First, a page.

Kirkman (harpsichord makers)
Members of the Kirkman family
Jacob Kirkman (4 March 1710 - 9 June 1792) was born in Bischwiller, Alsace and moved to England in the early 1730s. He worked for Hermann Tabel, and married his widow in 1738. He became a British subject in 1755. He died in Greenwich and is buried in St Alfege Church in Greenwich.
Abraham Kirkman (1737 - 16 April 1794), also born in Bischwiller, was Jacob Kirkman's nephew. In 1772 they formed a partnership. He died in Hammersmith.
Joseph Kirkman I was the son of Abraham Kirkman, and followed his father in his craft, eventually going into partnership with him.
Joseph Kirkman II (c.1790 – 1877) was the son of Joseph Kirkman I and like him became an instrument maker, helping his father with the last harpsichord they made in 1809 (though the latest surviving today is dated 1800).
Charles Burney wrote a good deal about Jacob Kirkman, and Fanny Burney described him as 'the first harpsichord maker of the times; he and Burkat Shudi dominated the production of English harpsichords in the second half of the 18th century, and many of their instruments survive today, though more than twice as many Kirkmans remain, leading Frank Hubbard to describe them as being 'almost mass-produced'.
Like Shudi, Kirkman built three models of harpsichord: single manual instruments with disposition 8' 8' or 8' 8' 4' and double manual instruments with disposition 8' 8' 4' and lute stop. The inner construction of Kirkman harpsichords was based on the Ruckers-type 17th-century Flemish harpsichord, though a distinctive outward appearance had been developed by English makers by the 1720s, featuring veneering inside and outside, detailed inlay and marquetry in the keywell. Key dip was stopped at the by a rail at the far end, which has led to English harpsichords having a reputation for the worst touch of any school of harpsichord building.
Further innovations were made in later years; the buff stop was introduced c.1760, and was sometimes activated by a pedal on single manual instruments. The machine stop, dating from after 1765, was a mechanism worked by a hand stop and a foot pedal which caused various changes in registration, rather like the arrangements on an organ. The 'nag's head swell' was a segment of the top lid shaped like an elongated horse's head, which opened along the bentside when a foot pedal was pressed; this was later superseded by Schudi's Venetian swell, which worked similarly but was more like a modern organ swell mechanism (and named after its similarity in appearance to a Venetian blind). Extensions in range were also made, as high as c'''', with reversed colour sharps and naturals from g''' upwards; this was perhaps due to musical demands or rivalry with Shudi, who had extended his harpsichords down to CC. Jacob Kirkman made an experimental enharmonic harpsichord for Robert Smith of Trinity College, Cambridge, around 1757.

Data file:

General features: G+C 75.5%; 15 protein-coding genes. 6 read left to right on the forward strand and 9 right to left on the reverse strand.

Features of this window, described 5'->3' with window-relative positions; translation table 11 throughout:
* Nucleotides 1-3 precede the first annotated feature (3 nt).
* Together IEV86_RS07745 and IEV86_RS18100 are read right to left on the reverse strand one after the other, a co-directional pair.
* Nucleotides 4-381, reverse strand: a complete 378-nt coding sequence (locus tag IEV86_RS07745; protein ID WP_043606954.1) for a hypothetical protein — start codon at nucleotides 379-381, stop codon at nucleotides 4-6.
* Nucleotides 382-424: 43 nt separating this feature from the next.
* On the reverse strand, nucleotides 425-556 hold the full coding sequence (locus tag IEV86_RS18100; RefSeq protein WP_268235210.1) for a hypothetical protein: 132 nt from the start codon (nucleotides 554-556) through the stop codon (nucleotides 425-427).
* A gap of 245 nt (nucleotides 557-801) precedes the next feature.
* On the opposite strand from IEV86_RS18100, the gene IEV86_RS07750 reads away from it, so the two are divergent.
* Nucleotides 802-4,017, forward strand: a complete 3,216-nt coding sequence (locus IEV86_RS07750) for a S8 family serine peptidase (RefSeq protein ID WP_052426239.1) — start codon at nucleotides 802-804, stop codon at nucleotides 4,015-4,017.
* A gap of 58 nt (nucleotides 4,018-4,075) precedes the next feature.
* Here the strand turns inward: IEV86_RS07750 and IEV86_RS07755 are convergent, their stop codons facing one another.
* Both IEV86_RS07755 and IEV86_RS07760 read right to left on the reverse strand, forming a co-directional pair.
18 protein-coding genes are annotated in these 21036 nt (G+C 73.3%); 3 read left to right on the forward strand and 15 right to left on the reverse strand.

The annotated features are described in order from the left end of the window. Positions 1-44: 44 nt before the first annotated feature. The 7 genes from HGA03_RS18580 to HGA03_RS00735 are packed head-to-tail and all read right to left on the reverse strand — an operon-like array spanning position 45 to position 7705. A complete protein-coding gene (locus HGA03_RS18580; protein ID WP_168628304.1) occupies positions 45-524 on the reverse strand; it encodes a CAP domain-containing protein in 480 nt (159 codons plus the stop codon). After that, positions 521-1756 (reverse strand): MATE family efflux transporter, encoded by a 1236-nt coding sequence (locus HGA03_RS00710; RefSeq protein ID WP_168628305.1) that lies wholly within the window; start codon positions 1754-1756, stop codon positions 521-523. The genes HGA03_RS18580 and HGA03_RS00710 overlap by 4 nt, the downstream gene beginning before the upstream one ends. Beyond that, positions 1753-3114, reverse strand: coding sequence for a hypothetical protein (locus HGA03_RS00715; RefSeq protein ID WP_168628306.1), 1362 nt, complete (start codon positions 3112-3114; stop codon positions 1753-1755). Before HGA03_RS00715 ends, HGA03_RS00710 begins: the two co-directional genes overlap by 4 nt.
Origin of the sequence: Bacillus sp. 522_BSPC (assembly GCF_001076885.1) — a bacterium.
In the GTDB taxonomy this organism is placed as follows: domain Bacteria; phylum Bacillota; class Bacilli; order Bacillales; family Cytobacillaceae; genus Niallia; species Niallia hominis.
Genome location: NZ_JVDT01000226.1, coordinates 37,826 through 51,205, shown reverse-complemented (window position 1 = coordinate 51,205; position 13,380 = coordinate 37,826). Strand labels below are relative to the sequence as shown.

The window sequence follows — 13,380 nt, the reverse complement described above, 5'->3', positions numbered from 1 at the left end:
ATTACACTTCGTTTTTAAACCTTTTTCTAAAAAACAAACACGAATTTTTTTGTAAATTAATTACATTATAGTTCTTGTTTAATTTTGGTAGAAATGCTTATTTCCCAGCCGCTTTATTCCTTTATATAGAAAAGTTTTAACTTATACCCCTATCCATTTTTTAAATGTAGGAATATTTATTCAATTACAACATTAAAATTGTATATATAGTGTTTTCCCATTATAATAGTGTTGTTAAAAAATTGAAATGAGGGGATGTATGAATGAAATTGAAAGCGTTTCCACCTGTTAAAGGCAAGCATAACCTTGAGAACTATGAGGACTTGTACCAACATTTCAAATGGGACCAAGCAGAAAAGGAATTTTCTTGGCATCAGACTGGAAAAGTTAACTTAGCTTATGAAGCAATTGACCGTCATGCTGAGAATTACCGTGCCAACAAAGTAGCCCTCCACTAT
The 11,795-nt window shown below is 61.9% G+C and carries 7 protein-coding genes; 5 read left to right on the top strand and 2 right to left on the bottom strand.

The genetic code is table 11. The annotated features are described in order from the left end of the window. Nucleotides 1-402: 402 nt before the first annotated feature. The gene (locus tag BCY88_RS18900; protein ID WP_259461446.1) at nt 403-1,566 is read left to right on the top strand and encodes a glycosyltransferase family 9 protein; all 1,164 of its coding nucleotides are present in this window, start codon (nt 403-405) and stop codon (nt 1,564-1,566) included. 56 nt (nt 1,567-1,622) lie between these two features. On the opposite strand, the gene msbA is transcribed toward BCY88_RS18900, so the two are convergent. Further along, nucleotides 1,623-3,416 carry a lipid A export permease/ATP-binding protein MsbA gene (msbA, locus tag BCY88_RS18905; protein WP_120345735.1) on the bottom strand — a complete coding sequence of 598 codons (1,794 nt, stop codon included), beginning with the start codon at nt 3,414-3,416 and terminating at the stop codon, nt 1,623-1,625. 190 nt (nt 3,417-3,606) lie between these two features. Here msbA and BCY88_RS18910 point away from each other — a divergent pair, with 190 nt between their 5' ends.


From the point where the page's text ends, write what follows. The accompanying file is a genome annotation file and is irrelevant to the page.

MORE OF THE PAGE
It was Frank Hubbard's opinion that English harpsichords such as Kirkman and Burkat Shudi's 'are too good. The tone [...] almost interferes with the music', though he didn't think the native repertoire was significant enough to warrant making copies. Others have pointed out that an English harpsichord player of around 1770 might well have had an exceptionally wide musical taste incorporating Scarlatti, Rameau, Handel, C. P. E. Bach, J. C. Bach, Mozart, Arne, Purcell, and Sammartini.
The Kirkmans began building fortepianos as they became more popular in the 2nd half of the 18th century; apparently Jacob Kirkman had encountered a piano as early as 1770 but the earliest he is known to have made is a square piano dated 1775. The Kirkman firm continued to make grand and upright pianos throughout the 19th century and were taken over by Collard in 1896.
- Donald Howard Boalch, Peter Williams, Charles Mould: 'Kirkman [Kirckman, Kirchmann]', Grove Music Online ed. L. Macy (Accessed 2007-05-21), http://www.grovemusic.com/
- Donald Howard Boalch: Makers of the Harpsichord and Clavichord, 1440–1840 (London, 1956)
- Raymond Russell: The Harpsichord and Clavichord (London, 1959)
- Frank Hubbard: Three Centuries of Harpsichord Making (Cambridge, Massachusetts, 1965)
- Charles Mould: The Development of the English Harpsichord, with Particular Reference to the Work of Kirkman (dissertation, Oxford University, 1976)
See also Finchcocks, who own many surviving Kirkman instruments.